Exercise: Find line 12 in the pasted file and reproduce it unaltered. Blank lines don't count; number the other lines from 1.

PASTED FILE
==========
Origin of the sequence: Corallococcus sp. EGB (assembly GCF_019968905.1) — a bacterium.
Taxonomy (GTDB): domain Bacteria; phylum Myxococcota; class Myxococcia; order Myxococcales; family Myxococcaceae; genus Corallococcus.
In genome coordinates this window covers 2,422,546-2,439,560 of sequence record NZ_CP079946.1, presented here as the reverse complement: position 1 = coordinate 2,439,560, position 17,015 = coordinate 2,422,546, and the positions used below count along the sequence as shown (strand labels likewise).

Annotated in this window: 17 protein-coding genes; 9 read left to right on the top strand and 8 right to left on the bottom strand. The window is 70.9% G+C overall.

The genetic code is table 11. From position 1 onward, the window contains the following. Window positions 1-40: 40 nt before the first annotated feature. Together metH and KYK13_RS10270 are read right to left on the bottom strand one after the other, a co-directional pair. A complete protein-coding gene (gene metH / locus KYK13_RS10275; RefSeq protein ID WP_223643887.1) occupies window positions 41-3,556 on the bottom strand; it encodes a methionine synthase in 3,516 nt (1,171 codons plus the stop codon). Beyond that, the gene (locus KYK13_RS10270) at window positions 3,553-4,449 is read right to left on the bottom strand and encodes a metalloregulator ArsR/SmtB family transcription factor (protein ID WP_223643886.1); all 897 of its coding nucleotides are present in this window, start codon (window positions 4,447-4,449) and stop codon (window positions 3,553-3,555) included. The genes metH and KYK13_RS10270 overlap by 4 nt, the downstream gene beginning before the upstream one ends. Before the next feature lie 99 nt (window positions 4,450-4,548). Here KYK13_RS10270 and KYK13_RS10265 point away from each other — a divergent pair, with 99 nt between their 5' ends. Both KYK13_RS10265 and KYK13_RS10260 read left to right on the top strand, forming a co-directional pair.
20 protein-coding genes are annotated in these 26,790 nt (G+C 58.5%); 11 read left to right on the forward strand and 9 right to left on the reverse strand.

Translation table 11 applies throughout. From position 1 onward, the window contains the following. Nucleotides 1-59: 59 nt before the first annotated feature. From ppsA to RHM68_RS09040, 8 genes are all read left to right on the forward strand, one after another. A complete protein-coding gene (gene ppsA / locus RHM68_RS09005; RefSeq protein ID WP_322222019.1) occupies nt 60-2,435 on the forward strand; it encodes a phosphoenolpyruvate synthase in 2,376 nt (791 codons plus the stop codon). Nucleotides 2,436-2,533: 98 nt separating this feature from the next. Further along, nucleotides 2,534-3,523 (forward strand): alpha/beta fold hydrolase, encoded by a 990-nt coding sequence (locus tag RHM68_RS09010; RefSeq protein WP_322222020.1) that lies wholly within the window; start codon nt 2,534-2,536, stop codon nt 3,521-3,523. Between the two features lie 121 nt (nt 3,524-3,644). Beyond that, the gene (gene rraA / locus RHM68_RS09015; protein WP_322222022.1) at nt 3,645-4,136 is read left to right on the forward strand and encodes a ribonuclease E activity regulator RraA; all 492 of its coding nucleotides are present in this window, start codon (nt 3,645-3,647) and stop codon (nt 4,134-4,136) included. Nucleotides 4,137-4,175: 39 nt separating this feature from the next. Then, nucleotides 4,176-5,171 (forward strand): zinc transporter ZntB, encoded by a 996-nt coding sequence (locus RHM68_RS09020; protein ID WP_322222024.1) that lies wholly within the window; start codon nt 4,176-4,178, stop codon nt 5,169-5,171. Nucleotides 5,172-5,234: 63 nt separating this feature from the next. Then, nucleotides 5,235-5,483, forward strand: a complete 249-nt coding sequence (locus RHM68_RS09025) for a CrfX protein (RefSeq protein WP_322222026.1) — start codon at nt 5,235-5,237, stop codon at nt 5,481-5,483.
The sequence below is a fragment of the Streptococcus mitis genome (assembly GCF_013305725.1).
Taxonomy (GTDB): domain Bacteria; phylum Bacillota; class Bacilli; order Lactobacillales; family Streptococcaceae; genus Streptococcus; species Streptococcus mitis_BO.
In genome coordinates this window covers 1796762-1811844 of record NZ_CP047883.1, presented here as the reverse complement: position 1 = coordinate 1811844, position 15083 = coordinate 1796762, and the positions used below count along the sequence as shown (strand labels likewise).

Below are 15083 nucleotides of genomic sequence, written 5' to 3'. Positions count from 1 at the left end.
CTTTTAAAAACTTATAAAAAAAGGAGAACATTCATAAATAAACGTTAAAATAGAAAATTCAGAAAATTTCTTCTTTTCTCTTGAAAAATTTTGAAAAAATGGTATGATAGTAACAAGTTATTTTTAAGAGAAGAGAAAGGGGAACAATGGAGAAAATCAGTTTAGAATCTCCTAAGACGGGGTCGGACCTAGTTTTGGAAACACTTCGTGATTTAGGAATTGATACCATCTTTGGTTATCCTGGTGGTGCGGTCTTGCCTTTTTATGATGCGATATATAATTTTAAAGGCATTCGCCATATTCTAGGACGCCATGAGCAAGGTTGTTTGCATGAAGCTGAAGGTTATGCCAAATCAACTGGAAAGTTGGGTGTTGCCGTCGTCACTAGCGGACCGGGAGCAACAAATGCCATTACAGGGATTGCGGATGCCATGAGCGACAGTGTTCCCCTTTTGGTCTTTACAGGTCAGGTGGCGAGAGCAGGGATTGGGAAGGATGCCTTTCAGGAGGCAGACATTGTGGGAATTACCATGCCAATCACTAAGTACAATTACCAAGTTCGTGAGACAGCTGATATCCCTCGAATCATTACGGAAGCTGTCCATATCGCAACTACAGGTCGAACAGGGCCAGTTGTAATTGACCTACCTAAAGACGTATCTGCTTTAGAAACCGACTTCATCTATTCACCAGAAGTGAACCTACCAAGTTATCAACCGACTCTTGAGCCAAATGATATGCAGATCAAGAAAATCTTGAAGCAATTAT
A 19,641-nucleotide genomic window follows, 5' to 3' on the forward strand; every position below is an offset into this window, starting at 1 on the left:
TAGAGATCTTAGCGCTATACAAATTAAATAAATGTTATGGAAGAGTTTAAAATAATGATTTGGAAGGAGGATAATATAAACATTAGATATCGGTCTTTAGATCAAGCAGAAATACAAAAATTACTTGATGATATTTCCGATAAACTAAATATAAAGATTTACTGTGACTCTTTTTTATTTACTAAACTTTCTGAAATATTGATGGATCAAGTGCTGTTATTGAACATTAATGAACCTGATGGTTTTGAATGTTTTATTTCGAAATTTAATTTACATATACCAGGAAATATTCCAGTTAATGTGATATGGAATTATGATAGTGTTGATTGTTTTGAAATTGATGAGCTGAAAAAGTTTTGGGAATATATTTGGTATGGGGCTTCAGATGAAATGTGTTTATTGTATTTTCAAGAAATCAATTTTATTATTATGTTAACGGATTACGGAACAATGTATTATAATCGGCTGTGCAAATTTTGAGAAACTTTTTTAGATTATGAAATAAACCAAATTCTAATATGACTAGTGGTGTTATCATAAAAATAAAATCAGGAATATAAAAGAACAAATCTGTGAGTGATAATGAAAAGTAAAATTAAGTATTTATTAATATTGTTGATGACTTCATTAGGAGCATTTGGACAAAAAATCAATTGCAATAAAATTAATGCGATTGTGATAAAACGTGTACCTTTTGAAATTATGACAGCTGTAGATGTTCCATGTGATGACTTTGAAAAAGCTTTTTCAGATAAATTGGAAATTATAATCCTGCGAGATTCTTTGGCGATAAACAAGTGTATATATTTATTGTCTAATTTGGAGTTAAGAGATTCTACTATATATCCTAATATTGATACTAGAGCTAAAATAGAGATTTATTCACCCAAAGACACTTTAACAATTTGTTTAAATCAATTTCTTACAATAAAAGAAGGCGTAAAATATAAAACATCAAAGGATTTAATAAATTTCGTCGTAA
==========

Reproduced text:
CTTTTAAAAACTTATAAAAAAAGGAGAACATTCATAAATAAACGTTAAAATAGAAAATTCAGAAAATTTCTTCTTTTCTCTTGAAAAATTTTGAAAAAATGGTATGATAGTAACAAGTTATTTTTAAGAGAAGAGAAAGGGGAACAATGGAGAAAATCAGTTTAGAATCTCCTAAGACGGGGTCGGACCTAGTTTTGGAAACACTTCGTGATTTAGGAATTGATACCATCTTTGGTTATCCTGGTGGTGCGGTCTTGCCTTTTTATGATGCGATATATAATTTTAAAGGCATTCGCCATATTCTAGGACGCCATGAGCAAGGTTGTTTGCATGAAGCTGAAGGTTATGCCAAATCAACTGGAAAGTTGGGTGTTGCCGTCGTCACTAGCGGACCGGGAGCAACAAATGCCATTACAGGGATTGCGGATGCCATGAGCGACAGTGTTCCCCTTTTGGTCTTTACAGGTCAGGTGGCGAGAGCAGGGATTGGGAAGGATGCCTTTCAGGAGGCAGACATTGTGGGAATTACCATGCCAATCACTAAGTACAATTACCAAGTTCGTGAGACAGCTGATATCCCTCGAATCATTACGGAAGCTGTCCATATCGCAACTACAGGTCGAACAGGGCCAGTTGTAATTGACCTACCTAAAGACGTATCTGCTTTAGAAACCGACTTCATCTATTCACCAGAAGTGAACCTACCAAGTTATCAACCGACTCTTGAGCCAAATGATATGCAGATCAAGAAAATCTTGAAGCAATTAT